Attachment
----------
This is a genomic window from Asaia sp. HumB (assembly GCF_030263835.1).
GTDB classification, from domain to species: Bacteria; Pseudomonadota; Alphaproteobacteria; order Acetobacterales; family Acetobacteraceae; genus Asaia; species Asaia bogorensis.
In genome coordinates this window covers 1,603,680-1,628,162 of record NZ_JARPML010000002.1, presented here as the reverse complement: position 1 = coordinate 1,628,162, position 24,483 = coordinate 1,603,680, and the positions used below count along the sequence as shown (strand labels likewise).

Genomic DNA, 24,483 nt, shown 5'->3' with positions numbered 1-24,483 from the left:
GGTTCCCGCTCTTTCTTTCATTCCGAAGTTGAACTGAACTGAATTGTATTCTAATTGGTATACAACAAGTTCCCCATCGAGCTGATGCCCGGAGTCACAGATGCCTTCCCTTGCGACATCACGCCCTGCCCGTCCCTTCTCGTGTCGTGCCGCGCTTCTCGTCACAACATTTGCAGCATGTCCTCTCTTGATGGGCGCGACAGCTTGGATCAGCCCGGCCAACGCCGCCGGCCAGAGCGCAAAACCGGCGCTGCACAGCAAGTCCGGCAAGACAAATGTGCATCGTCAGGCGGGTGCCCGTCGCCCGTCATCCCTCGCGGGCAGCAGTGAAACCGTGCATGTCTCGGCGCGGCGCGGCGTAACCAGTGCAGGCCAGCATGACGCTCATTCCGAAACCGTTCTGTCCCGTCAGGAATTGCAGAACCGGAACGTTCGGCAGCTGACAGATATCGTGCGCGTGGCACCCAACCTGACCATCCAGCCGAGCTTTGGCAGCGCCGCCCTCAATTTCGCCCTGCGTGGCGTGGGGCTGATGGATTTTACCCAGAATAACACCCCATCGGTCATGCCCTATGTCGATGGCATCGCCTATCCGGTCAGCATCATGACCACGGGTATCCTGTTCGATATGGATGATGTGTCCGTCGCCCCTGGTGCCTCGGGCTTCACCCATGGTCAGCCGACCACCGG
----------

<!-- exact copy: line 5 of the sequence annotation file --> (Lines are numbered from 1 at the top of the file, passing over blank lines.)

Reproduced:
GGTTCCCGCTCTTTCTTTCATTCCGAAGTTGAACTGAACTGAATTGTATTCTAATTGGTATACAACAAGTTCCCCATCGAGCTGATGCCCGGAGTCACAGATGCCTTCCCTTGCGACATCACGCCCTGCCCGTCCCTTCTCGTGTCGTGCCGCGCTTCTCGTCACAACATTTGCAGCATGTCCTCTCTTGATGGGCGCGACAGCTTGGATCAGCCCGGCCAACGCCGCCGGCCAGAGCGCAAAACCGGCGCTGCACAGCAAGTCCGGCAAGACAAATGTGCATCGTCAGGCGGGTGCCCGTCGCCCGTCATCCCTCGCGGGCAGCAGTGAAACCGTGCATGTCTCGGCGCGGCGCGGCGTAACCAGTGCAGGCCAGCATGACGCTCATTCCGAAACCGTTCTGTCCCGTCAGGAATTGCAGAACCGGAACGTTCGGCAGCTGACAGATATCGTGCGCGTGGCACCCAACCTGACCATCCAGCCGAGCTTTGGCAGCGCCGCCCTCAATTTCGCCCTGCGTGGCGTGGGGCTGATGGATTTTACCCAGAATAACACCCCATCGGTCATGCCCTATGTCGATGGCATCGCCTATCCGGTCAGCATCATGACCACGGGTATCCTGTTCGATATGGATGATGTGTCCGTCGCCCCTGGTGCCTCGGGCTTCACCCATGGTCAGCCGACCACCGG